Acid Reflux: What Obesity has to do with it.

September 5, 2013 by  
Filed under Family & Relationships

Researchers from the Baylor College of Medicine, Houston, in the US, found that eight studies indicated that having a high BMI (body mass index ) increased symptoms of Acid Reflux Disease They found that being overweight increased the odds of having Acid Reflux symptoms by 50 percent when compared to having a normal weight. Being obese was  not good news at all.

In 2006, a  Dr. B Jacobson, from Boston University School of Medicine, USA, showed that any excess weight might have a negative effect on digestive health.   A person of normal weight who gained just a bit of weight , still looked fine , and was not obese  could still  become more prone to Acid Reflux Disease. Conversely, if   a   person  suddenly  noticed his/her Acid Reflux symptoms become more severe, losing a few pounds could help alleviate the symptoms

So why does obesity matter?

Imagine layers and layers of excess body fat compressing the stomach, pushing it in, localizing and trapping stomach acids in little natural enclosures in the stomach folds so formed. Then the effects of indiscriminately imbibed food, and resultant hernias.  And we are still not considering the hormonal modifications going on in the body that cause your obesity, and possibly, some problems in most of your body functions, like digestion.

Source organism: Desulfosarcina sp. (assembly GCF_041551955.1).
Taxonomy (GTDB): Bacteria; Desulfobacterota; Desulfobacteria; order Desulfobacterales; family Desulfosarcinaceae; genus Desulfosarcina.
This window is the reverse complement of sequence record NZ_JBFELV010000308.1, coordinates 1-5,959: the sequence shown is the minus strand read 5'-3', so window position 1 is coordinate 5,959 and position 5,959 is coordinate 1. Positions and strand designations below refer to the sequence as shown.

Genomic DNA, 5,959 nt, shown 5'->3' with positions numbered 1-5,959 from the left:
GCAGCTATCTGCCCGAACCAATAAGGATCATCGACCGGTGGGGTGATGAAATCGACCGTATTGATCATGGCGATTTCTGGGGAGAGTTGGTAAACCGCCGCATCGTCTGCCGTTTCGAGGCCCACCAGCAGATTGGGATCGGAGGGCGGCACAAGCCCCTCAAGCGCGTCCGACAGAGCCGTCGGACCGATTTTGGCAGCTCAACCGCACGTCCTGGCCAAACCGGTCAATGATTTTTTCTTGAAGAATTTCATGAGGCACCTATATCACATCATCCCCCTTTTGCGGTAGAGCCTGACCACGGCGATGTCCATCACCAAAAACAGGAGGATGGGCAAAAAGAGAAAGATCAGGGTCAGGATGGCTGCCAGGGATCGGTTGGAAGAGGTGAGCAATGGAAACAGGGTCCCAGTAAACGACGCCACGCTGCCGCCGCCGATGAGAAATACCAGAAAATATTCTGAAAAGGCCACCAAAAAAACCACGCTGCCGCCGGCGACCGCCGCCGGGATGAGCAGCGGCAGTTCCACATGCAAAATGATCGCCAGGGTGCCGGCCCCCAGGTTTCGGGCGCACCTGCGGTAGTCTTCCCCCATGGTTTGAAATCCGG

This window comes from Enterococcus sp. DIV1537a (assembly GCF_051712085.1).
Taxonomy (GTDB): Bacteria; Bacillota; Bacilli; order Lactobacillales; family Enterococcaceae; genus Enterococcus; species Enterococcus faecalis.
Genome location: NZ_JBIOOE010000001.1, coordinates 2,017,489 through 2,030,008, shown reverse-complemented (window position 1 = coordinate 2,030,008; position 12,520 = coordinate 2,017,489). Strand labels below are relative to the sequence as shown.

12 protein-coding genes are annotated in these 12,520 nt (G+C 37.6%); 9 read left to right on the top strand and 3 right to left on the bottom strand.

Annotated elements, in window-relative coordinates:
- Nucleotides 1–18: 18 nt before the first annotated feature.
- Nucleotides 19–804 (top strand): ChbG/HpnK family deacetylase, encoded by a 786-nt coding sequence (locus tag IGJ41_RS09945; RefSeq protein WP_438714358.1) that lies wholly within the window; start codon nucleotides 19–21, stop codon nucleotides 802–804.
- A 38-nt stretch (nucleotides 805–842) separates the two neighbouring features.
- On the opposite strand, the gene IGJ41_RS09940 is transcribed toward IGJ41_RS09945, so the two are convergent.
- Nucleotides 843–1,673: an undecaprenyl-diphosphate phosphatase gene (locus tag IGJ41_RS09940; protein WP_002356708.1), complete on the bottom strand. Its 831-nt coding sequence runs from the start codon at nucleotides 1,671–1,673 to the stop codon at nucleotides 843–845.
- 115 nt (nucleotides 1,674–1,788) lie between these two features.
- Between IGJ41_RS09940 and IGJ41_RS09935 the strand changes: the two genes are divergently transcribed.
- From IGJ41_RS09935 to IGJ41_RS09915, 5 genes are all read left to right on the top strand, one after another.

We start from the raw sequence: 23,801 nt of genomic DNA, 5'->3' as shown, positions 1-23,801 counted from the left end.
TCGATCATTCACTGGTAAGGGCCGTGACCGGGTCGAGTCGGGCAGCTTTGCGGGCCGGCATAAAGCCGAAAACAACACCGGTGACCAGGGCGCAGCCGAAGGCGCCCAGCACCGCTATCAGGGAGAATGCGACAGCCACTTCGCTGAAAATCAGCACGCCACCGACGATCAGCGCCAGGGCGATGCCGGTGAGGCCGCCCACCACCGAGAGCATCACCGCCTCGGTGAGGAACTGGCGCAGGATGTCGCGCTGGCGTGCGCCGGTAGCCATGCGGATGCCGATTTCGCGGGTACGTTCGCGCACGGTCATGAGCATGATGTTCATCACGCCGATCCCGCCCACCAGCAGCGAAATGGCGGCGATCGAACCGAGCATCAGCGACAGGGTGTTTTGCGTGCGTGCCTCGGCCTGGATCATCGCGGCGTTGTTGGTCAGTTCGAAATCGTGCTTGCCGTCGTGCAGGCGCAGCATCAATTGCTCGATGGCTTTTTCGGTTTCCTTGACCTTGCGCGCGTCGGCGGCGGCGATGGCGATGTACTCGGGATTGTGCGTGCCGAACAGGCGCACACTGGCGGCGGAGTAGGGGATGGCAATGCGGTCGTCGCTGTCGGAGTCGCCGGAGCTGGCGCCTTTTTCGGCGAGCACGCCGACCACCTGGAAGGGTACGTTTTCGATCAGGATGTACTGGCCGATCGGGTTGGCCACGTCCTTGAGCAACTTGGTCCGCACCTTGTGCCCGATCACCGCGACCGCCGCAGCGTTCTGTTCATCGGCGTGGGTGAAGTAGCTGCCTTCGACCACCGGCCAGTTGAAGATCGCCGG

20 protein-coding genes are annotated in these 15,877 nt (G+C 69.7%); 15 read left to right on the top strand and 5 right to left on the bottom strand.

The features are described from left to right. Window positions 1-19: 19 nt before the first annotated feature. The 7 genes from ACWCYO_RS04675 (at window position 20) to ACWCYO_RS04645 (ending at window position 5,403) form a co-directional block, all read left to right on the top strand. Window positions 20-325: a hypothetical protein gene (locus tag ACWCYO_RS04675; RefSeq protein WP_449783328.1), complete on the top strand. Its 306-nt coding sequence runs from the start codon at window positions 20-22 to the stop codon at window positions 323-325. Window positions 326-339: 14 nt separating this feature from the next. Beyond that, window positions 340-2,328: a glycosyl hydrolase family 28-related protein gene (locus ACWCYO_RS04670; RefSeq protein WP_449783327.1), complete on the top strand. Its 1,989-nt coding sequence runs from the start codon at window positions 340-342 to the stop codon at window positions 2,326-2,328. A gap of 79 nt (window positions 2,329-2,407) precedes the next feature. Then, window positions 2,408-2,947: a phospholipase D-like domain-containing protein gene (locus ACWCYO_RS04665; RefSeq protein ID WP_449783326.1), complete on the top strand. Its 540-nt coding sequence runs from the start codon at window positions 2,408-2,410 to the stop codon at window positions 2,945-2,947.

Today, 20 percent of Americans suffer from recurring Acid Reflux disease, or GERD. This Acid Reflux then interferes with eating, sleeping, and daily living.  Obesity, being almost an epidemic in America today further adds to this percentage, and consequently it has been found to put people at risk for complication and certain cancers including cancer of the esophagus.

Obese people tend to have weaker esophageal sphincters, and they more often develop a condition related to Acid Reflux called hiatal hernia, in which the upper part of the stomach protrudes above the diaphragm. Think about that. There is limited space and there is so much, to fit in. No wonder some folds become permanent hernias.

An associated point of concern for obese folks suffering from Acid Reflux is that even if they undergo weight loss surgery, research indicates that, at that point, the Acid Reflux, sometimes, even gets worse.  Currently, there are conflicting opinions about the possibility of treating a bad case of Acid Reflux in an obese individual, through surgery. The Jury is out on that one.

What seems to be very clear is that obesity increases pressure in the abdomen, and causes the contents of the stomach to swish back into the food pipe.  Obesity, indirectly leads to slowing of movement and less exercise, and basically loss of various muscle tones. The Esophageal Sphincter could possibly be among those affected.

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